Why New START is needed

The demise of the INF Treaty in August 2019 left New START has been the only treaty that constrains American and Russian nuclear forces. That was the result of the Trump administration having abruptly withdrawn from the 1987 Intermediate-range Nuclear Forces (INF) Treaty signed by American President Ronald Reagan and his Soviet counterpart, Mikhail Gorbachev, which banned all US and Soviet land-based missiles with ranges between 500 and 5,500 kilometers.

While in office Trump, seemed to understand little about nuclear arms agreements and how to enhance them to the benefit of the US’ national security. Though the Trump White House publicly claimed that it wanted to bring Russia back into compliance with the treaty after Moscow violated the agreement’s provisions by testing land-based, intermediate-range cruise missiles, the Trump administration, despite being in office for a full four-year term, never formulated a strategy for doing so. Trump, himself, as has been documented by those who were in the White House at the time, appeared utterly unaware of the treaty during a January 2017 call with Putin.

The recently agreed five-year extension of New START by the Biden administration is a boon for American national security issues, and by extension, the security of Europe in that the agreement continues to maintain the treaty’s limits on Russian strategic forces at a time when Moscow is being particularly assertive in building up it’s conventional and nuclear arms options.

The extension also guarantees a continuous and up-to-date flow of information about Russian forces through New START’s data exchanges, notifications and inspections. Having learned the consequences of relying upon uncorroborated reports from illegitimate or unvetted sources about what turned out to be non-existent stockpiles of weapons of mass destruction in the lead-up to the debacle that became the Iraq War, both the Pentagon and the US’ intelligence agencies now have a half-decade-long legal mechanism that can keep an account of Russia’s arsenal of existing and new strategic weapons.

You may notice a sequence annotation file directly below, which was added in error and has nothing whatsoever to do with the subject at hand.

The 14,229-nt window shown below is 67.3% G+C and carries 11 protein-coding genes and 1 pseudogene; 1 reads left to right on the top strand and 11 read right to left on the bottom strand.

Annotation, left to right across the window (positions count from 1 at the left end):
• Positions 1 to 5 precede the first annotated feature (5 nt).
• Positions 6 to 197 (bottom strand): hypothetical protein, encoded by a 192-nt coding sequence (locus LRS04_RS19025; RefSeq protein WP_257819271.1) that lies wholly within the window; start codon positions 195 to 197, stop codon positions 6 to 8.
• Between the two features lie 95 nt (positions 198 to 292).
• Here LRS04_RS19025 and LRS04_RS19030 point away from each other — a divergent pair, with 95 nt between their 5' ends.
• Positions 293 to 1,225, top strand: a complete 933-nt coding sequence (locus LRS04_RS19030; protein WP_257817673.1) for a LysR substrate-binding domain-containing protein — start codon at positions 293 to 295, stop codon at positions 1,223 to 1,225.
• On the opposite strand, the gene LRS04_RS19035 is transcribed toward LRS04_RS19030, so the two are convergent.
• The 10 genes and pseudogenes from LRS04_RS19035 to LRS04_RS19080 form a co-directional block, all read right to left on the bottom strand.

As stipulated in the original treaty, which was signed by then-presidents Barack Obama and Dmitry Medvedev, each must notify the other whenever it produces or deploys a missile or long-range bomber. Each side can also demand up to 18 on-site inspections of the other side’s weapons sites per year in addition to the intelligence gained from spy satellites and clandestine monitoring.

Though the treaty’s critics point out that New START does not address Russia’s 2,000 short-range nuclear missiles that are directly targeted at Europe, which the Kremlin uses as a way to counter NATO’s overwhelming conventional forces superiority in continental Europe, Moscow will not agree to any formula that includes a part of what they see as a deterrent against the West. Furthermore, the Russians are deeply skeptical about any treaty that would address an equal reduction of the entirty of their nuclear arsenal as that would give the Americans an overall superiority in long-range weapons.

If over the next five years, New START continues to serve as a constructive mechanism whereby Washington and Moscow have a foundation for strategic cooperation, it could open the door to even more pressing issues, including strategic nuclear weapons and a return to the Cold War doctrine maintaining strategic stability in today’s world, which could act as an incentive for the other nuclear-armed nations – China, the UK, France, Israel, India, Pakistan, and North Korea – to never use their arsenals in an offensive first strike.

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Co-founder / Director of Energy & Climate Policy and Security at NE Global Media